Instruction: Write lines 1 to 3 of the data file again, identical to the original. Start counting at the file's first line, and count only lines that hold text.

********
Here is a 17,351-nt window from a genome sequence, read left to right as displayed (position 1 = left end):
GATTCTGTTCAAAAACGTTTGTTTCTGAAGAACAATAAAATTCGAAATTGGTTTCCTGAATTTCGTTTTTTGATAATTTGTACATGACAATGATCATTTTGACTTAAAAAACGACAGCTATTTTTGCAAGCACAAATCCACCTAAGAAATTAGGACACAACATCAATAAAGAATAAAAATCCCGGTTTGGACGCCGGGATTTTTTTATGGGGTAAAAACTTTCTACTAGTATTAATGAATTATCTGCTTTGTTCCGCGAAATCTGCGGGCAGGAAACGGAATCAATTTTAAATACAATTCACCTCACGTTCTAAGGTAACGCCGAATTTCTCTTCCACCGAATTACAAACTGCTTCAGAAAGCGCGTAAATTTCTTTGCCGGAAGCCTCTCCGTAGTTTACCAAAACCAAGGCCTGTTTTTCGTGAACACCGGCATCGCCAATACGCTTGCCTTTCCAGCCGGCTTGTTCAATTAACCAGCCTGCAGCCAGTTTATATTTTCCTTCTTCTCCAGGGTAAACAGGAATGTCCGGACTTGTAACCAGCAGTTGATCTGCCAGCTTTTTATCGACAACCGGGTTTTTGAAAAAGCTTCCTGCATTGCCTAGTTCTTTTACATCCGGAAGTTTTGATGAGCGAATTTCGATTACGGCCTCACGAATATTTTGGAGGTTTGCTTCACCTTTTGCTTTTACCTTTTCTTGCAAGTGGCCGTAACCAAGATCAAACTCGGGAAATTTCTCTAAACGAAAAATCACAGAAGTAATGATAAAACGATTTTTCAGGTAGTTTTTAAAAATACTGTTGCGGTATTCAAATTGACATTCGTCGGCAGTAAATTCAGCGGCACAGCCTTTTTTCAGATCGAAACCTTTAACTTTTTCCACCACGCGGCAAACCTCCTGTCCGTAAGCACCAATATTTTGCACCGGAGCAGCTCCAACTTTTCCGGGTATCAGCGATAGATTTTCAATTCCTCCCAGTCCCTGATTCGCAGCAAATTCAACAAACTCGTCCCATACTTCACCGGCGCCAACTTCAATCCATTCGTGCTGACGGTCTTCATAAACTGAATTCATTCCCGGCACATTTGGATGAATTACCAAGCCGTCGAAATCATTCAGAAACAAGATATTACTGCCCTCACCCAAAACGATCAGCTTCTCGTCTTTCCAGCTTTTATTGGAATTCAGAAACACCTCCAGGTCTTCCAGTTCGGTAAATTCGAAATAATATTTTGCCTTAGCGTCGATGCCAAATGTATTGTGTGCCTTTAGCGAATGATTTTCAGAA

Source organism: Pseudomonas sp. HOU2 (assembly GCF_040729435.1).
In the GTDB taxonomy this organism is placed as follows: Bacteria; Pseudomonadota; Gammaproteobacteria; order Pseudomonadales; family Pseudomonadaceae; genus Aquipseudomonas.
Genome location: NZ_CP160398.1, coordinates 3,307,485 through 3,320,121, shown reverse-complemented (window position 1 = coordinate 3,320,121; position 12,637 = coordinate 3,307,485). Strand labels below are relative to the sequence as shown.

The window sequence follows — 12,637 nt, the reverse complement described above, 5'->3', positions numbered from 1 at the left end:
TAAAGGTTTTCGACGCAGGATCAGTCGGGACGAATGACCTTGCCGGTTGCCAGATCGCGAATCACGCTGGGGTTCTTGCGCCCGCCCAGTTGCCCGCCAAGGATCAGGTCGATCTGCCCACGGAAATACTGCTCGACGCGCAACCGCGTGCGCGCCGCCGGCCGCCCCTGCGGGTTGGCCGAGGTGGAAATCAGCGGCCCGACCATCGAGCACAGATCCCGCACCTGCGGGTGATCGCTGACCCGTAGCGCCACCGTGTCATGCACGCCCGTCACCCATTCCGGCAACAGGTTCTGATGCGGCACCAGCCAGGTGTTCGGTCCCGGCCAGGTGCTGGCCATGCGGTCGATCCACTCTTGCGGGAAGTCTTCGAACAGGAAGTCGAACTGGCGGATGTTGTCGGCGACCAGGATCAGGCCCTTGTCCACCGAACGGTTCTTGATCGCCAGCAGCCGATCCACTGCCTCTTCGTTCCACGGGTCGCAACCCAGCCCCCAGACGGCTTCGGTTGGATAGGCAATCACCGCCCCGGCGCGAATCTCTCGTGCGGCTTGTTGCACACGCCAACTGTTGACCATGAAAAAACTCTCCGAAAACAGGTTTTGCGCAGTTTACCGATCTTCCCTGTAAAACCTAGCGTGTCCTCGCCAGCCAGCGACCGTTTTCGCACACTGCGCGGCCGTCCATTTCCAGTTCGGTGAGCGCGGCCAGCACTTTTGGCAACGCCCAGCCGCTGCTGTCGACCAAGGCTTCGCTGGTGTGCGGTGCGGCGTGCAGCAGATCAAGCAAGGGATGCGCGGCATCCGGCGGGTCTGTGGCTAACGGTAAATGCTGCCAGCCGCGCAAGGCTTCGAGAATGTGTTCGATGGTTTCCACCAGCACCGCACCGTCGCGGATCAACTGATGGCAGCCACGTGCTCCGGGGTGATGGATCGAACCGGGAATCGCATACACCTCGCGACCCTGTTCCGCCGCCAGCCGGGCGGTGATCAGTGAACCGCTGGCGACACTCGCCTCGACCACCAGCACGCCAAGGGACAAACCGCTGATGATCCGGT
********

Here is a 17,351-nt window from a genome sequence, read left to right as displayed (position 1 = left end):
GATTCTGTTCAAAAACGTTTGTTTCTGAAGAACAATAAAATTCGAAATTGGTTTCCTGAATTTCGTTTTTTGATAATTTGTACATGACAATGATCATTTTGACTTAAAAAACGACAGCTATTTTTGCAAGCACAAATCCACCTAAGAAATTAGGACACAACATCAATAAAGAATAAAAATCCCGGTTTGGACGCCGGGATTTTTTTATGGGGTAAAAACTTTCTACTAGTATTAATGAATTATCTGCTTTGTTCCGCGAAATCTGCGGGCAGGAAACGGAATCAATTTTAAATACAATTCACCTCACGTTCTAAGGTAACGCCGAATTTCTCTTCCACCGAATTACAAACTGCTTCAGAAAGCGCGTAAATTTCTTTGCCGGAAGCCTCTCCGTAGTTTACCAAAACCAAGGCCTGTTTTTCGTGAACACCGGCATCGCCAATACGCTTGCCTTTCCAGCCGGCTTGTTCAATTAACCAGCCTGCAGCCAGTTTATATTTTCCTTCTTCTCCAGGGTAAACAGGAATGTCCGGACTTGTAACCAGCAGTTGATCTGCCAGCTTTTTATCGACAACCGGGTTTTTGAAAAAGCTTCCTGCATTGCCTAGTTCTTTTACATCCGGAAGTTTTGATGAGCGAATTTCGATTACGGCCTCACGAATATTTTGGAGGTTTGCTTCACCTTTTGCTTTTACCTTTTCTTGCAAGTGGCCGTAACCAAGATCAAACTCGGGAAATTTCTCTAAACGAAAAATCACAGAAGTAATGATAAAACGATTTTTCAGGTAGTTTTTAAAAATACTGTTGCGGTATTCAAATTGACATTCGTCGGCAGTAAATTCAGCGGCACAGCCTTTTTTCAGATCGAAACCTTTAACTTTTTCCACCACGCGGCAAACCTCCTGTCCGTAAGCACCAATATTTTGCACCGGAGCAGCTCCAACTTTTCCGGGTATCAGCGATAGATTTTCAATTCCTCCCAGTCCCTGATTCGCAGCAAATTCAACAAACTCGTCCCATACTTCACCGGCGCCAACTTCAATCCATTCGTGCTGACGGTCTTCATAAACTGAATTCATTCCCGGCACATTTGGATGAATTACCAAGCCGTCGAAATCATTCAGAAACAAGATATTACTGCCCTCACCCAAAACGATCAGCTTCTCGTCTTTCCAGCTTTTATTGGAATTCAGAAACACCTCCAGGTCTTCCAGTTCGGTAAATTCGAAATAATATTTTGCCTTAGCGTCGATGCCAAATGTATTGTGTGCCTTTAGCGAATGATTTTCAGAA

Source organism: Pseudomonas sp. HOU2 (assembly GCF_040729435.1).